Today is Thursday, Aug. 5, the 218th day of 2004. There are 148 days left in the year. On this date

Today is Thursday, Aug. 5, the 218th day of 2004. There are 148 days left in the year. On this date in 1864, during the Civil War, Union Adm. David G. Farragut is said to have ordered, "Damn the torpedoes, full speed ahead!" as he led his fleet against Mobile Bay, Ala.
In 1884, the cornerstone for the Statue of Liberty is laid on Bedloe's Island in New York Harbor. In 1914, the first electric traffic lights are installed, in Cleveland, Ohio. In 1924, the comic strip "Little Orphan Annie," by Harold Gray, makes its debut. In 1953, Operation Big Switch is under way as prisoners taken during the Korean conflict were exchanged at Panmunjom. In 1957, "American Bandstand," hosted by Dick Clark, makes its network debut on ABC.
In 1962, actress Marilyn Monroe, 36, is found dead in her Los Angeles home; her death is ruled a probable suicide from an overdose of sleeping pills. In 1963, the United States, Britain and the Soviet Union sign a treaty in Moscow banning nuclear tests in the atmosphere, in space and underwater. In 1981, the federal government begins firing air traffic controllers who had gone out on strike. In 1984, actor Richard Burton dies at a hospital in Geneva, Switzerland, at the age of 58. In 2000, actor Sir Alec Guinness dies at a southern England hospital at age 86. In 2003, Episcopal leaders in Minneapolis vote to approve the election of the Rev. V. Gene Robinson, an openly gay clergyman, as bishop of the Diocese of New Hampshire.
August 5, 1979: Dale Lewis, president of ICX Corp., and Youngstown Mayor Phillip Richley blame each other for failures that led to the company's decision to pull out of the Mahoning Valley and head to western New York State, where it intends to build Russian-designed jet planes.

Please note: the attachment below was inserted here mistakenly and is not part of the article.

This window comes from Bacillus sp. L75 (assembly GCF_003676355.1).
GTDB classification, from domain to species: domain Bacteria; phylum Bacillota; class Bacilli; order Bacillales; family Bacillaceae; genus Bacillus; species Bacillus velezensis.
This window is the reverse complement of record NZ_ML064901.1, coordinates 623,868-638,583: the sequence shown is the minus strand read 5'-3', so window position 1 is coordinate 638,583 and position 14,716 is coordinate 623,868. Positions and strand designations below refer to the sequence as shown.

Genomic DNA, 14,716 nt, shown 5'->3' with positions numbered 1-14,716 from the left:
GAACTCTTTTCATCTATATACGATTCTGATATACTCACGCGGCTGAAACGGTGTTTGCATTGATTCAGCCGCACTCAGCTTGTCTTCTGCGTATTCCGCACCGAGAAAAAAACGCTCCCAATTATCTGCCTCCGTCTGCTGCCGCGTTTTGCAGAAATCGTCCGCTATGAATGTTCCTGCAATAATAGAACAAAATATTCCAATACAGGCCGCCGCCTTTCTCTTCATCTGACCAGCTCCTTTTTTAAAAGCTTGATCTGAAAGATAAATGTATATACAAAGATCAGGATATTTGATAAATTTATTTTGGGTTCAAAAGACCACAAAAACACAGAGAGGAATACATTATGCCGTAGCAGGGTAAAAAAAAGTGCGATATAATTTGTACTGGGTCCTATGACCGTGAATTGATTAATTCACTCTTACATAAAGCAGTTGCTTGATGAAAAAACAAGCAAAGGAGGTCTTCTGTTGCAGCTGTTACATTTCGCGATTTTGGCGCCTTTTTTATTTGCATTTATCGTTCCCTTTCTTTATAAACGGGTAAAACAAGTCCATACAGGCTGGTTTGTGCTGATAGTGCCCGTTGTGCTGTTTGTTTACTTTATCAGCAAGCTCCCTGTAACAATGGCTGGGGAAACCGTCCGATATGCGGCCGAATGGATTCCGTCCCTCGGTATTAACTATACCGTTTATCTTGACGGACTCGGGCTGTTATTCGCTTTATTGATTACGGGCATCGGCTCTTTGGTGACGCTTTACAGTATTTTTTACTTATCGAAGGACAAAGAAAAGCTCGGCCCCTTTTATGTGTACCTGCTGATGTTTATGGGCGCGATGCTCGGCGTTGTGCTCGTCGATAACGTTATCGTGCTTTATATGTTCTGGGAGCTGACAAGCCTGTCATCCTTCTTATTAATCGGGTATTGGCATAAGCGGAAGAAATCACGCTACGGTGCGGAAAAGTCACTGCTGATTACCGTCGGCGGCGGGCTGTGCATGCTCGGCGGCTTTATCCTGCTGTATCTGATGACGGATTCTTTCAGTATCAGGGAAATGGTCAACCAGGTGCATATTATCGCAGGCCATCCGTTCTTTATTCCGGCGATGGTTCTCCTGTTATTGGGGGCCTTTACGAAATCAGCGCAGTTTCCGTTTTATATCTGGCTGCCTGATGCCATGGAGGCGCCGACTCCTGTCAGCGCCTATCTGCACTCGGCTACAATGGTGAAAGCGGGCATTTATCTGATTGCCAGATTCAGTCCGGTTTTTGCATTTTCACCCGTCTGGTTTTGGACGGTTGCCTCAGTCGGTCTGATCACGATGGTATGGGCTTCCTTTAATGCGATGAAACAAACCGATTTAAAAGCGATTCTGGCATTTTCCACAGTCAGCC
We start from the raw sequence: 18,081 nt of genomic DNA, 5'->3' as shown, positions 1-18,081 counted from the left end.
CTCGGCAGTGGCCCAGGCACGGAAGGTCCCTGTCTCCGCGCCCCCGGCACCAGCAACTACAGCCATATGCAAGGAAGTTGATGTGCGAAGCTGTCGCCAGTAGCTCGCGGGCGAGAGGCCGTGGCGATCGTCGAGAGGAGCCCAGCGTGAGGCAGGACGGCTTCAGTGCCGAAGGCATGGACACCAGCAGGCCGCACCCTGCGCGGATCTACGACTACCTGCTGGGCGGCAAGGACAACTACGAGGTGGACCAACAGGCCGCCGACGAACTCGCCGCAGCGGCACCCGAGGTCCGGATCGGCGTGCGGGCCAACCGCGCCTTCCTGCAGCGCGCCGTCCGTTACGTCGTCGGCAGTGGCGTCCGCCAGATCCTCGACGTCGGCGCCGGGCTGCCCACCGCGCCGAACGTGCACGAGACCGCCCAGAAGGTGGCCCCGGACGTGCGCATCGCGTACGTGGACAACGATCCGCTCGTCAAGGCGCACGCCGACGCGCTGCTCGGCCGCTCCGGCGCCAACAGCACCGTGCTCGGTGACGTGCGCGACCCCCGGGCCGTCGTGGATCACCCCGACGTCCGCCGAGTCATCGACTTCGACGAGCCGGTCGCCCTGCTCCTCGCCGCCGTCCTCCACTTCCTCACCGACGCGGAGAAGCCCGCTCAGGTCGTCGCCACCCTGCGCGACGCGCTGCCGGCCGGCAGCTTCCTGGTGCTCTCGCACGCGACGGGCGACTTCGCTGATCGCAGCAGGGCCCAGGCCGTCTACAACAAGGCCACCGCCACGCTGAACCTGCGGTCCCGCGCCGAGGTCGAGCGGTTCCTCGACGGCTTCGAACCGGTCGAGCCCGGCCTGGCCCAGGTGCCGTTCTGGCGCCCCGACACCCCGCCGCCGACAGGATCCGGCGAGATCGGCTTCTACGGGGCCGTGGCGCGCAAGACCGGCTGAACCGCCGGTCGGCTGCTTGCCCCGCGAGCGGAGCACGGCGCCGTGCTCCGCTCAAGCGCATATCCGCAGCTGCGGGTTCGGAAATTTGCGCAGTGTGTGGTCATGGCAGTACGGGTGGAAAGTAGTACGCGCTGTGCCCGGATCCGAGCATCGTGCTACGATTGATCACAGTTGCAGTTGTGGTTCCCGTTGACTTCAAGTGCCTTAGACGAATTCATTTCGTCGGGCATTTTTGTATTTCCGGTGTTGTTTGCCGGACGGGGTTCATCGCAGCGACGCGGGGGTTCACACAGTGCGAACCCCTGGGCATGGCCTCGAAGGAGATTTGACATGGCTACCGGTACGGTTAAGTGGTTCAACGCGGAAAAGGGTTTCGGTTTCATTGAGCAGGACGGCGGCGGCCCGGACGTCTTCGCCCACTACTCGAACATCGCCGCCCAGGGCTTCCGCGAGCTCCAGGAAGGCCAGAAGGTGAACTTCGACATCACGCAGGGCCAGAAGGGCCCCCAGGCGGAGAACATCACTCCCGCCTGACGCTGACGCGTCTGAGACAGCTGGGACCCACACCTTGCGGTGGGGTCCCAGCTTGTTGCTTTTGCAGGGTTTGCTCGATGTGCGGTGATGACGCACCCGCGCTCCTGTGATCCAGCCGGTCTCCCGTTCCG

The Steel Communities Coalition will hold a reorganization meeting in Pittsburgh and the organization, which was born the month after Youngstown Sheet & amp; Tube Co. announce it was closing its Campbell Works, may move its base of operations to Pittsburgh.
The city of Ravenna is without its own water supply after a fire seriously damages the pumping station. Damages could top $500,000.
August 5, 1964: Calisthenics and gymnastic performances will highlight the seventh annual Sokol Day at Idora Park.
An estimated 1,500 orthodox Amish farmers in Northeastern Ohio are granted permission to light their cow barns with 12-volt battery systems so they can continue to sell milk in the Cleveland market. The Cleveland Division of Health has established minimum lighting requirements for barns. Amish bishops who gave their permission for the systems said batteries will not be powerful enough to run television sets, thus avoiding the temptation of sin.
Senate leaders Mike Mansfield, D-Mont., and Everett M. Dirksen, R-Ill., agree to seek swift and bipartisan Senate support of President Johnson's response in Southeast Asia to the attack on two U.S. destroyers in the Gulf of Tonkin.
August 5, 1954: The Warren Junior Military Band of Veterans of Foreign Wars Post 1090 wins its 17th national championship and two other honors in VFW band competition in Philadelphia.
Thirty-two Youngstown policemen strike at seven suspected numbers headquarters , but early reports indicate few arrests were made and big-name operators such as Vince DeNiro and Sandy Naples did not figure in the raids.
The U.S. Senate approves a $4 million appropriation for construction of an Air-Navy Reserve Airfield in the Akron-Cleveland area.
Daniel S. Drobny, 14, of Wallace Avenue, Sharon, drowns in Buhl Park swimming pool. His body was found by another swimmer, who notified lifeguards.
August 5, 1929: The new East Side Library in Youngstown will accommodate 10,000 volumes and will have an auditorium seating 150 people.
Youngstown Mayor Joseph Heffernan, Finance Director James E. Jones and Law Director Carl Armstrong express opposition to a city council proposal to purchase $5,000 in advertising for the city on radio station WKBN.
Rex Harker, 23, of East Liverpool jumps from an airplane at 11,000 feet over Cincinnati and falls 9,000 feet before pulling his parachute, setting what is believed to be a record in free-fall parachute jumping.

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